FSA vs. HSA: What’s the difference?

Both types of savings accounts can help pay for medical expenses, but there are key differences between them.

Amanda Capritto
5 min read
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It's no secret that health care costs in the US are extremely high -- high enough that nearly 30 million people in the US remain uninsured. Even for those who do have insurance, out-of-pocket health expenses can add up and leave people with sticker shock.

Two types of accounts can save you money on those out-of-pocket costs, such as deductibles and co-payments: a Health Savings Account (HSA) or a Flexible Spending Account (FSA). Depending on your health insurance plan and your employer, you may be eligible for one or the other, and taking advantage of either is a good idea if you qualify.

The qualifications for, and advantages of, HSAs and FSAs differ. This guide breaks down the basics so you can confidently choose the right plan.

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Rollover rulesAnnual contribution limitsCan you change your contribution limit?Long-term savings potential?Are contributions tax deductible?Available for self-employed?
FSA Funds expire at the end of each year$2,700 (2019)NoNoYesNo
HSA Unused funds roll over each year$3,500 for individuals; $7,000 for families (2019)YesYesYesYes

What is a Health Savings Account (HSA)?

An HSA is essentially a savings account with tax advantages, but it must be used in conjunction with a High Deductible Health Plan (HDHP). An HDHP is simply a type of insurance plan with a lower monthly payment but a higher deductible when it comes time to pay for medical expenses (a minimum of $1,350 for an individual and $2,700 for a family, as of 2019).

In addition to the HDHP, to qualify for an HSA, you mustn't be eligible for Medicare and you can't be claimed as a dependent on someone else's tax return.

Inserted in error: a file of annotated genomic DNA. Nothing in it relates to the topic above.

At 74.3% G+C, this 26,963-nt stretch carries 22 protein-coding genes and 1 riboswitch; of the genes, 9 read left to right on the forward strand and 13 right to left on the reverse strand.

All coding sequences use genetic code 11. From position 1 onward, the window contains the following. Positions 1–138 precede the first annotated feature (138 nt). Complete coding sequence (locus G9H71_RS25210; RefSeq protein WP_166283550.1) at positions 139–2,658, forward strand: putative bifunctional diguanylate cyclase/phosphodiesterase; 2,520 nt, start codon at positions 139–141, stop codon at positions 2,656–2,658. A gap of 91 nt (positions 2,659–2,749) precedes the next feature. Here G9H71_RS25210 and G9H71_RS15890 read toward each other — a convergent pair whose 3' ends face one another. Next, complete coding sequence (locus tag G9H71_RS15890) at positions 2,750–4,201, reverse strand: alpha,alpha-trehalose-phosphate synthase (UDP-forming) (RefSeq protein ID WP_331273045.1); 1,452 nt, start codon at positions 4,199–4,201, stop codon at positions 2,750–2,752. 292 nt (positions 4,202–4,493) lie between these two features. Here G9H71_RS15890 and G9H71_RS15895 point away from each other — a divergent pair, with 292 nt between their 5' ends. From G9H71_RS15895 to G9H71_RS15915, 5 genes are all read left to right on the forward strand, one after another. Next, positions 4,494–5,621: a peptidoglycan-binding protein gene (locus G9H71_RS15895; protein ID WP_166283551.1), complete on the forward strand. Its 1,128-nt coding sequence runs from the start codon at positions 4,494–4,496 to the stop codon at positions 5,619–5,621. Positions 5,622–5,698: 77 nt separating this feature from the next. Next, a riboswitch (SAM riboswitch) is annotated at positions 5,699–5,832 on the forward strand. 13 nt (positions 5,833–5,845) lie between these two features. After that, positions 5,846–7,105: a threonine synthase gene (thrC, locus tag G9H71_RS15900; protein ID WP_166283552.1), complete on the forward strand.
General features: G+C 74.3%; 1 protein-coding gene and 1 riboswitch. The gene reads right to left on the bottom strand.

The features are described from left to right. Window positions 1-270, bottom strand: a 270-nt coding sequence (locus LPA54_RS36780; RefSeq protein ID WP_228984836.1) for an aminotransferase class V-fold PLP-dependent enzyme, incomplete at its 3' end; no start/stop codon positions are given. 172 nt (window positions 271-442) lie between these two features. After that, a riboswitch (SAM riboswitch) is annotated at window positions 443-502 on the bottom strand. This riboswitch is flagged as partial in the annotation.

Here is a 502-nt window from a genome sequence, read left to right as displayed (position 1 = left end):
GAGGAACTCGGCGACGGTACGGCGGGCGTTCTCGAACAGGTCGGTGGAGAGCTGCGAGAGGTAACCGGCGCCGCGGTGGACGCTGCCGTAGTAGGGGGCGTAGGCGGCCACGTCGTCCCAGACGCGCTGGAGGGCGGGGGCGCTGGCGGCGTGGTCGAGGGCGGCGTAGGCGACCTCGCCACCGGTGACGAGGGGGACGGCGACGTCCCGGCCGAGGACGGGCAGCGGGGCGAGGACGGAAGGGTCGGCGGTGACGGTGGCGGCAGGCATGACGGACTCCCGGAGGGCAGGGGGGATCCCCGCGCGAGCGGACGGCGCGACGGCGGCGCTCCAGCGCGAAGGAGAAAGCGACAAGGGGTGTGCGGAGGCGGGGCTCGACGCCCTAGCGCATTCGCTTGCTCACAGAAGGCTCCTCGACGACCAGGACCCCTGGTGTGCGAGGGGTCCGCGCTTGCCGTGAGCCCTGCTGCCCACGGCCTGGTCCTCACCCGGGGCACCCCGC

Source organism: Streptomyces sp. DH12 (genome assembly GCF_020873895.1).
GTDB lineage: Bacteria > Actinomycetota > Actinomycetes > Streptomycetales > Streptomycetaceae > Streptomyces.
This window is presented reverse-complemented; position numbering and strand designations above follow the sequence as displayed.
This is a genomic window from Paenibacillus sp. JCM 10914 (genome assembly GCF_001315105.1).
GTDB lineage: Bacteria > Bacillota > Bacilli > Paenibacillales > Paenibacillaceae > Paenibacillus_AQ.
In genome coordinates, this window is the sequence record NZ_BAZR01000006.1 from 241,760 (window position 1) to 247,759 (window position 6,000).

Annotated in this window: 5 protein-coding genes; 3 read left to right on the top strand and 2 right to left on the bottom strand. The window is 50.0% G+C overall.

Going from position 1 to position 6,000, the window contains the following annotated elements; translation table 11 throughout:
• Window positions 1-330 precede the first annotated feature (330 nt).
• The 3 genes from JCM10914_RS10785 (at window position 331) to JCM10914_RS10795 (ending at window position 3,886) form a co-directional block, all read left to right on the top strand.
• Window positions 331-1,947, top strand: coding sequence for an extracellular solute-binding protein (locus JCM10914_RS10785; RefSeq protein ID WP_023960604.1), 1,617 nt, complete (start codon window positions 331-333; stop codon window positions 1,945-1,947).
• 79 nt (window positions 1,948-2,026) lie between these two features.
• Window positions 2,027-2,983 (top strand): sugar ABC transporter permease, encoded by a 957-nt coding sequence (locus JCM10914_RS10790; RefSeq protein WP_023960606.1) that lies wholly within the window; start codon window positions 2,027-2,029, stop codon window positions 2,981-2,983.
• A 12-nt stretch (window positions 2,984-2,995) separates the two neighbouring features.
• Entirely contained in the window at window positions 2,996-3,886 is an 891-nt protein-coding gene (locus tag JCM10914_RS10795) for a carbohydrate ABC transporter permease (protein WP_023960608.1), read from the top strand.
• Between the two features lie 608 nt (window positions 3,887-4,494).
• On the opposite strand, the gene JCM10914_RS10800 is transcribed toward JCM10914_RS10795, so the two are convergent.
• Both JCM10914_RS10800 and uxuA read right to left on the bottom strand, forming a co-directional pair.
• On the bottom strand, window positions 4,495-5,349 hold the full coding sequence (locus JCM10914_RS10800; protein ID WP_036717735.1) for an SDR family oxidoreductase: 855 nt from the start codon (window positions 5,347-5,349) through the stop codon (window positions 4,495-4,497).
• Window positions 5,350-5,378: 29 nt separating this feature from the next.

You can contribute money to your HSA via a payroll deduction from your gross (pretax) income, and those contributions are tax deductible. Like any other kind of savings account, you can earn interest on the money in your HSA. Plus, that interest earned is also tax-free.

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When you withdraw funds for qualified medical expenses, those funds are withdrawn tax-free, too. You can use your HSA for a broad range of medical expenses, including vision exams and eyeglasses, prescription drugs, chiropractic care, hospital stays and more.

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If you're worried about the deductible cost with an HDHP, consider these key HSA benefits that can help offset it: 

  • There's long-term savings potential: If you don't spend your HSA funds on medical costs, they keep accumulating.
  • Withdrawing money for qualified medical expenses is tax-free.
  • HSA interest isn't taxed.
  • You're not limited to the yearly contribution: If you don't have high medical or out-of-pocket medical expenses now, you can use more later if, say, you need surgery.
  • HSAs are portable accounts, so you get to keep your money even if you switch employers.
  • Self-employed individuals can contribute to an HSA.

In general, you'll save enough with an HSA to compensate for the HDHP, even if you do end up with a high deductible event one day.

What is a Flexible Spending Account (FSA)?

Flexible Spending Accounts, also called Flexible Spending Arrangements, are similar to HSAs, but there are a few key differences. For one, you don't need an HDHP to open an FSA. Instead, FSAs can be used with any health care plan and most employers offer them as part of a benefits package.


You can use your FSA or HSA card to pay for eligible medical expenses, saving you money on out-of-pocket health care costs.


You actually don't need to be covered by health insurance to open an FSA, but you shouldn't use an FSA as a replacement for a health plan. If you can't afford both, you should put your money toward health insurance.

Unlike HSAs, FSAs don't work well for long-term savings because the money expires at the end of the calendar year. What you put in -- you have to use it or you'll lose it. Sometimes there's a grace period for withdrawals up until tax day of the following year, but that's not always the case, so don't count on it.